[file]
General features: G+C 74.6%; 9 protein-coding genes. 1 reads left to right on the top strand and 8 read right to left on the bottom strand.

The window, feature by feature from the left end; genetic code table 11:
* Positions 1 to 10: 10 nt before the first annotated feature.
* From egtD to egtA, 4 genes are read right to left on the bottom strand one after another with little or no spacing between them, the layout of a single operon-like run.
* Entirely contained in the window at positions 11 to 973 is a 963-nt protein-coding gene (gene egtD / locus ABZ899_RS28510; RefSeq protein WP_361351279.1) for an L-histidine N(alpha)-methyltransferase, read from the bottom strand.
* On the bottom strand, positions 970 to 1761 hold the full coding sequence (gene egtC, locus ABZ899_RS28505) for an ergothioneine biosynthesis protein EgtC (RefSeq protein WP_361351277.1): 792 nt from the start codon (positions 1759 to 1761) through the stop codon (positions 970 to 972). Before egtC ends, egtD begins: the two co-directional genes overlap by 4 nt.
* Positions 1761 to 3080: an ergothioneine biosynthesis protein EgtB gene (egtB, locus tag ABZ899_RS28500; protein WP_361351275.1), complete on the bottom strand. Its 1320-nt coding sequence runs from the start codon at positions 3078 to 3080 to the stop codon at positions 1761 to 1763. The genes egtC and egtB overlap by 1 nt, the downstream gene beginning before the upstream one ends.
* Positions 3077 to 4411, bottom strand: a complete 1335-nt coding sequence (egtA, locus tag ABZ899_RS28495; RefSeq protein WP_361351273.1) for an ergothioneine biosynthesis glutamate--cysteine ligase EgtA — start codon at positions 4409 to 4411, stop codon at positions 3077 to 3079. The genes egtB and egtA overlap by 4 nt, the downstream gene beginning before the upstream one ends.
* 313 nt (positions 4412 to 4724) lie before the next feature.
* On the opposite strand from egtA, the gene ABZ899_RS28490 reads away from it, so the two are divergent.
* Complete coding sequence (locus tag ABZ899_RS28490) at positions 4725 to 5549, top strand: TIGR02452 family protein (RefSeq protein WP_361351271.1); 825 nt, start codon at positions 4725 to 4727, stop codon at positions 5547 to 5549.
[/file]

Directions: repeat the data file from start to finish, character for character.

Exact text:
General features: G+C 74.6%; 9 protein-coding genes. 1 reads left to right on the top strand and 8 read right to left on the bottom strand.

The window, feature by feature from the left end; genetic code table 11:
* Positions 1 to 10: 10 nt before the first annotated feature.
* From egtD to egtA, 4 genes are read right to left on the bottom strand one after another with little or no spacing between them, the layout of a single operon-like run.
* Entirely contained in the window at positions 11 to 973 is a 963-nt protein-coding gene (gene egtD / locus ABZ899_RS28510; RefSeq protein WP_361351279.1) for an L-histidine N(alpha)-methyltransferase, read from the bottom strand.
* On the bottom strand, positions 970 to 1761 hold the full coding sequence (gene egtC, locus ABZ899_RS28505) for an ergothioneine biosynthesis protein EgtC (RefSeq protein WP_361351277.1): 792 nt from the start codon (positions 1759 to 1761) through the stop codon (positions 970 to 972). Before egtC ends, egtD begins: the two co-directional genes overlap by 4 nt.
* Positions 1761 to 3080: an ergothioneine biosynthesis protein EgtB gene (egtB, locus tag ABZ899_RS28500; protein WP_361351275.1), complete on the bottom strand. Its 1320-nt coding sequence runs from the start codon at positions 3078 to 3080 to the stop codon at positions 1761 to 1763. The genes egtC and egtB overlap by 1 nt, the downstream gene beginning before the upstream one ends.
* Positions 3077 to 4411, bottom strand: a complete 1335-nt coding sequence (egtA, locus tag ABZ899_RS28495; RefSeq protein WP_361351273.1) for an ergothioneine biosynthesis glutamate--cysteine ligase EgtA — start codon at positions 4409 to 4411, stop codon at positions 3077 to 3079. The genes egtB and egtA overlap by 4 nt, the downstream gene beginning before the upstream one ends.
* 313 nt (positions 4412 to 4724) lie before the next feature.
* On the opposite strand from egtA, the gene ABZ899_RS28490 reads away from it, so the two are divergent.
* Complete coding sequence (locus tag ABZ899_RS28490) at positions 4725 to 5549, top strand: TIGR02452 family protein (RefSeq protein WP_361351271.1); 825 nt, start codon at positions 4725 to 4727, stop codon at positions 5547 to 5549.